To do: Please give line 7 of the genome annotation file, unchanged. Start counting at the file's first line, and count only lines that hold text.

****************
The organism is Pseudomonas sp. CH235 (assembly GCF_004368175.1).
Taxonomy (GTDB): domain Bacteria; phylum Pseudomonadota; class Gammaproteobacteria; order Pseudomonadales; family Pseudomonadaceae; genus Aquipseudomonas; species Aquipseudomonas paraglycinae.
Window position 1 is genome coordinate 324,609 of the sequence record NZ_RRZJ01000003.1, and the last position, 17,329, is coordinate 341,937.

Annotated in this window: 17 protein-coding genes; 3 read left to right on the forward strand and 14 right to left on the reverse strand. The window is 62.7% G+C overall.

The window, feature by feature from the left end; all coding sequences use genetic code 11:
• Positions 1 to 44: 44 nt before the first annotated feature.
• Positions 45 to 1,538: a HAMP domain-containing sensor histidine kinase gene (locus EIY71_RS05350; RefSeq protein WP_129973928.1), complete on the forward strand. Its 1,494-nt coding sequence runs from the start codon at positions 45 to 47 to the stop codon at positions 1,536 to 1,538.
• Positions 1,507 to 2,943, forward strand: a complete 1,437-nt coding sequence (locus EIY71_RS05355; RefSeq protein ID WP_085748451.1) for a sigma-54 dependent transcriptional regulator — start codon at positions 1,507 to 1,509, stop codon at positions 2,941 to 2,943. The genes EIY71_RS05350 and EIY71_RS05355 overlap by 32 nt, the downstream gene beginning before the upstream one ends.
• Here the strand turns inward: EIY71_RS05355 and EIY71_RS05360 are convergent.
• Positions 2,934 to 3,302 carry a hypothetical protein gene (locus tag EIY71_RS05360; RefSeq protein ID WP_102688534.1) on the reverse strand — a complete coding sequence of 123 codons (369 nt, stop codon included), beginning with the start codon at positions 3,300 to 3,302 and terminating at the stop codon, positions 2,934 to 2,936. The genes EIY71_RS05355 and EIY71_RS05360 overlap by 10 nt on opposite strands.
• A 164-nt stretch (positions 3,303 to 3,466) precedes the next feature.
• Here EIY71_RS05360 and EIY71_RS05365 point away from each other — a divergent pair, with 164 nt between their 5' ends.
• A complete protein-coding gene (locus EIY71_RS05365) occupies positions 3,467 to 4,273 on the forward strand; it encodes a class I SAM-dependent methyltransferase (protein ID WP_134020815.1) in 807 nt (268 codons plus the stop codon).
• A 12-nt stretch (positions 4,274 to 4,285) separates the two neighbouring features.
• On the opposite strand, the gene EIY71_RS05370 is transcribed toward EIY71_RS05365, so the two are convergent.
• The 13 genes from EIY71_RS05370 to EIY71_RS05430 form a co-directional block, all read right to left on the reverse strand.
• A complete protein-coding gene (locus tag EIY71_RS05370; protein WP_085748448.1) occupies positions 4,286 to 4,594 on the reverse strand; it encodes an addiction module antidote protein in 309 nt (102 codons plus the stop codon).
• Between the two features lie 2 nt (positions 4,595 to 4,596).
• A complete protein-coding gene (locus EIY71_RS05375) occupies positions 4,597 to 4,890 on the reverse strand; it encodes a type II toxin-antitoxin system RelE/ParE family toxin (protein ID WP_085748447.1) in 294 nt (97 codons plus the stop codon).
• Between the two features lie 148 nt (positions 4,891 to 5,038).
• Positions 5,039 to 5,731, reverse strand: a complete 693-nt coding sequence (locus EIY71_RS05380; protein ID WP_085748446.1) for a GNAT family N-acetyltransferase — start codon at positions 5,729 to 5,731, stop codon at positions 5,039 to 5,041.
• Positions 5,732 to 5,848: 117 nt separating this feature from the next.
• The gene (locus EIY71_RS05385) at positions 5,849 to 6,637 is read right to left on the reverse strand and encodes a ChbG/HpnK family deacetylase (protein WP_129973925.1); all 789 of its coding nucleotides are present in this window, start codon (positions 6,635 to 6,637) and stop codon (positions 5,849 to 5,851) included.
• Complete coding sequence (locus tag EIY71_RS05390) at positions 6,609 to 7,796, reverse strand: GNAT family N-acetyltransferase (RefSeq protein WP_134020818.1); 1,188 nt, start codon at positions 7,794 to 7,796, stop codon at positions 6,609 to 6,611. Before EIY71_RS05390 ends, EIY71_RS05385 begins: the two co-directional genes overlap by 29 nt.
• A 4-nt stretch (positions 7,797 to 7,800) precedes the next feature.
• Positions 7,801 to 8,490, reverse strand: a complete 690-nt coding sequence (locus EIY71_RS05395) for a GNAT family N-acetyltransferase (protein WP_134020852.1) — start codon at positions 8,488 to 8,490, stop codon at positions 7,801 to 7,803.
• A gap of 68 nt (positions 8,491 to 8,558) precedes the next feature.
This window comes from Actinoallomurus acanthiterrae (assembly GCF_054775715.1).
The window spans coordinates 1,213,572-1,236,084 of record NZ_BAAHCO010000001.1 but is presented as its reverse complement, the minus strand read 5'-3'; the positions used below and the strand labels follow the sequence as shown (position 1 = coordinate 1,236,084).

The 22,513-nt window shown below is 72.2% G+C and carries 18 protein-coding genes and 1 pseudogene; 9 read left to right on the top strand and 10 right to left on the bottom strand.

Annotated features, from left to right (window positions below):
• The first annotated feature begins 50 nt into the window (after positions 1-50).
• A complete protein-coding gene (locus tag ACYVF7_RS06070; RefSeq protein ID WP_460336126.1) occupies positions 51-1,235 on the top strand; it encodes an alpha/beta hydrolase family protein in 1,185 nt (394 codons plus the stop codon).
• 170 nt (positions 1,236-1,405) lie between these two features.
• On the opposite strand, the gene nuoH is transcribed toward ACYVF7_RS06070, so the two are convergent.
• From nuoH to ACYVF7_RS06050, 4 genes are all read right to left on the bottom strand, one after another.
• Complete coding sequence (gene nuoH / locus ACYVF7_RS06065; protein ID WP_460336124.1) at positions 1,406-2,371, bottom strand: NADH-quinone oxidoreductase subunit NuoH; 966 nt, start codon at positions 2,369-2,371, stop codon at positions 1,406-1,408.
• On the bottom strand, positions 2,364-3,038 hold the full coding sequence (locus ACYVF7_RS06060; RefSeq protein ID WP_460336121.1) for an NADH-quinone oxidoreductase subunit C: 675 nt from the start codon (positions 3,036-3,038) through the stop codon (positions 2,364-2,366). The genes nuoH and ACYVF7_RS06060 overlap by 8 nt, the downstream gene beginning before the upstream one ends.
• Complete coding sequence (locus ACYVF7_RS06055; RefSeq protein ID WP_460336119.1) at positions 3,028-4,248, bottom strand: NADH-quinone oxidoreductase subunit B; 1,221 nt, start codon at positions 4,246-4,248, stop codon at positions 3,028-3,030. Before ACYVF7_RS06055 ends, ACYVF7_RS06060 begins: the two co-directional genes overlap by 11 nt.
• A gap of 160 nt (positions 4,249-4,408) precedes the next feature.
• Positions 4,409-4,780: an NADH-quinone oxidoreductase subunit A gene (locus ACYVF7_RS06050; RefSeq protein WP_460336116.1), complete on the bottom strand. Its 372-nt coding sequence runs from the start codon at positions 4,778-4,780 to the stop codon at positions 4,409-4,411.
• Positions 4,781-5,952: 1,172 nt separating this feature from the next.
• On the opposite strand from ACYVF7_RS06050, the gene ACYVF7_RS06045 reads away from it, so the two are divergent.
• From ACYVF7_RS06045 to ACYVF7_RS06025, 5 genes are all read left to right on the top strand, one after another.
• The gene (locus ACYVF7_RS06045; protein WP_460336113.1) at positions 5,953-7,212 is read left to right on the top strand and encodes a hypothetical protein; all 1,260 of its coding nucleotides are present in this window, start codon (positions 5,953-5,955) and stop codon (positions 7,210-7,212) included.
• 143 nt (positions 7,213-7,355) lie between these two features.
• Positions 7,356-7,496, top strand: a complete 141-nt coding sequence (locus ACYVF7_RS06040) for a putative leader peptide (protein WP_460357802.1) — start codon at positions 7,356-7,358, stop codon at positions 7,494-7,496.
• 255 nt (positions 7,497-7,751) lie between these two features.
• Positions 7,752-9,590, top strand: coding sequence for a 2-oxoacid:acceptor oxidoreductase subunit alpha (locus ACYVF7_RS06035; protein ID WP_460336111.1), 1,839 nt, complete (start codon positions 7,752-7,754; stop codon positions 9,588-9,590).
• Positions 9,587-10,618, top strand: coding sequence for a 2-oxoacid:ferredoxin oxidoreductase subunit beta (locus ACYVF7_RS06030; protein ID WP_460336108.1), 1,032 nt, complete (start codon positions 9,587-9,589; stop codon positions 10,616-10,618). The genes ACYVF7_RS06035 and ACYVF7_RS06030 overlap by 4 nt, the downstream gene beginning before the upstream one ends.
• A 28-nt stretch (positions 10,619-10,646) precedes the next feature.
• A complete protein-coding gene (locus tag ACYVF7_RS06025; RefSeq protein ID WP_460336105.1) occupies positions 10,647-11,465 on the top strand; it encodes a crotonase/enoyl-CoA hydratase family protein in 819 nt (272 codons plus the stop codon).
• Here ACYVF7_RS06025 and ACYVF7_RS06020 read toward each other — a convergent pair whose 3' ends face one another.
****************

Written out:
• Positions 45 to 1,538: a HAMP domain-containing sensor histidine kinase gene (locus EIY71_RS05350; RefSeq protein WP_129973928.1), complete on the forward strand. Its 1,494-nt coding sequence runs from the start codon at positions 45 to 47 to the stop codon at positions 1,536 to 1,538.